Tuesday Shorts Talk is a weekly discussion of an animated short film, featuring classics and lesser known works.
In 1997, no one was aware of excellence that Pixar would soon produce. Up to that point, their only full length film film was Toy Story. A few years later in 1997, Pixar quietly made “Geri’s Game,” a short film about an old man playing chess. Whoa, sounds like a blast, right? Take a look:
With “Geri’s Game,” Pixar proved they had the ability to make just about anything interesting and entertaining. This is a short that takes a relatively simple concept and creates something truly memorable. Since when was watching an old man play chess so exciting?
The film’s only character, Geri, has a wild imagination. He is not playing an ordinary game of chess because his opponent is himself. Even more shocking is the fact that this concept works as exposition. You’d expect the reveal of Geri’s opponent to be reserved for a twist ending, but it is precisely the opposite. Viewers know from the very beginning that Geri is alone.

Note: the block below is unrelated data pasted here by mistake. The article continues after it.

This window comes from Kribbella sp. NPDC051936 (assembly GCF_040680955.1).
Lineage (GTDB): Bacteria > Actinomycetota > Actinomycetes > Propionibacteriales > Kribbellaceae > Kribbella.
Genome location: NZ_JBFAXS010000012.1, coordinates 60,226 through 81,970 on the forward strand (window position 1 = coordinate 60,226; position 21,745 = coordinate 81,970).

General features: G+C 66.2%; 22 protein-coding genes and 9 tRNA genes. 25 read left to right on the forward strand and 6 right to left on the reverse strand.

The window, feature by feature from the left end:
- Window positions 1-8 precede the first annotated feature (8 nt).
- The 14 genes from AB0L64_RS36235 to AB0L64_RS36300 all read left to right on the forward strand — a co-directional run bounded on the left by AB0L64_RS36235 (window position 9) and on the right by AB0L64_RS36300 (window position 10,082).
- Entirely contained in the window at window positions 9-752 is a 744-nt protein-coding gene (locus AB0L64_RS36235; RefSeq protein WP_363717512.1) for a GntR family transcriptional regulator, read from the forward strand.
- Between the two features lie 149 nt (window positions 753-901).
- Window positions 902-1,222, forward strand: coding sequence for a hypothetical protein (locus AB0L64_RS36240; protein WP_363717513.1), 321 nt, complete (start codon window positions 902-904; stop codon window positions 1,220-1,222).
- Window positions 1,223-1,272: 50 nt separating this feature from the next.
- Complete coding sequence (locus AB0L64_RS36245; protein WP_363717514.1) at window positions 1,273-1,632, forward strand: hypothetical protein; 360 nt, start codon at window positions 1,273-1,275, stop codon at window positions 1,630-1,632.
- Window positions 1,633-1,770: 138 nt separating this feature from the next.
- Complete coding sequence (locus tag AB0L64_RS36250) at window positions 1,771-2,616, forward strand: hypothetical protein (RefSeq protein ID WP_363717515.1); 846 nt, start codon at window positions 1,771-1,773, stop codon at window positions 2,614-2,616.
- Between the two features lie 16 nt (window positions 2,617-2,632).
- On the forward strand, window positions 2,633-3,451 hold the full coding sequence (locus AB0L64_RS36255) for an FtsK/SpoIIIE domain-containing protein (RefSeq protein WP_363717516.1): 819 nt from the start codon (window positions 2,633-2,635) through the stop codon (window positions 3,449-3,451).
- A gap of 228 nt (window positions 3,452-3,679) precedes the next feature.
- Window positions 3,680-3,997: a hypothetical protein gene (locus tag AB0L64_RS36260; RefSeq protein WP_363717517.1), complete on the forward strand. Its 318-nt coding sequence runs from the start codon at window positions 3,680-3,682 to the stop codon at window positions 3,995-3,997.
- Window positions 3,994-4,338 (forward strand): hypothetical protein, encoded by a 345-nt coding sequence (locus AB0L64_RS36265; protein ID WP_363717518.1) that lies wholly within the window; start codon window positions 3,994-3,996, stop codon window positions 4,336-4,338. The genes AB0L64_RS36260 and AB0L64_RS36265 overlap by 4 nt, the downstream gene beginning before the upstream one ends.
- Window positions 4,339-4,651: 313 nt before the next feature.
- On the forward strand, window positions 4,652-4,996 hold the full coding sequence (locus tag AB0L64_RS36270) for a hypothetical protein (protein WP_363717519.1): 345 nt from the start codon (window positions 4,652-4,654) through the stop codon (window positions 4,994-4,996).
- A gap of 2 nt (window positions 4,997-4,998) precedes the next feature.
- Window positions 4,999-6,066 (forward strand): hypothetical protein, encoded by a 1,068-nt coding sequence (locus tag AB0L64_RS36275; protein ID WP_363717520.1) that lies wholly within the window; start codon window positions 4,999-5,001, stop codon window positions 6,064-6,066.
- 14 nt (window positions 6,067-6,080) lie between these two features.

The progression of the short takes a mind-bending twist. Geri begins playing by himself, and by the end, he is playing against himself. What starts as a comical viewing of an old man turns into a exhilarating and slightly voyeuristic game of chess. As the short goes on, viewers are made to believe that maybe Geri isn’t just playing by himself, even though it is clear that he is alone.
Who are we as audience members to experience this old man’s private delusion? Though innocently presented, it seems so intrusive.
“Geri’s Game” is an early sign of Pixar’s blossoming creativity and is still one of the studio’s best shorts.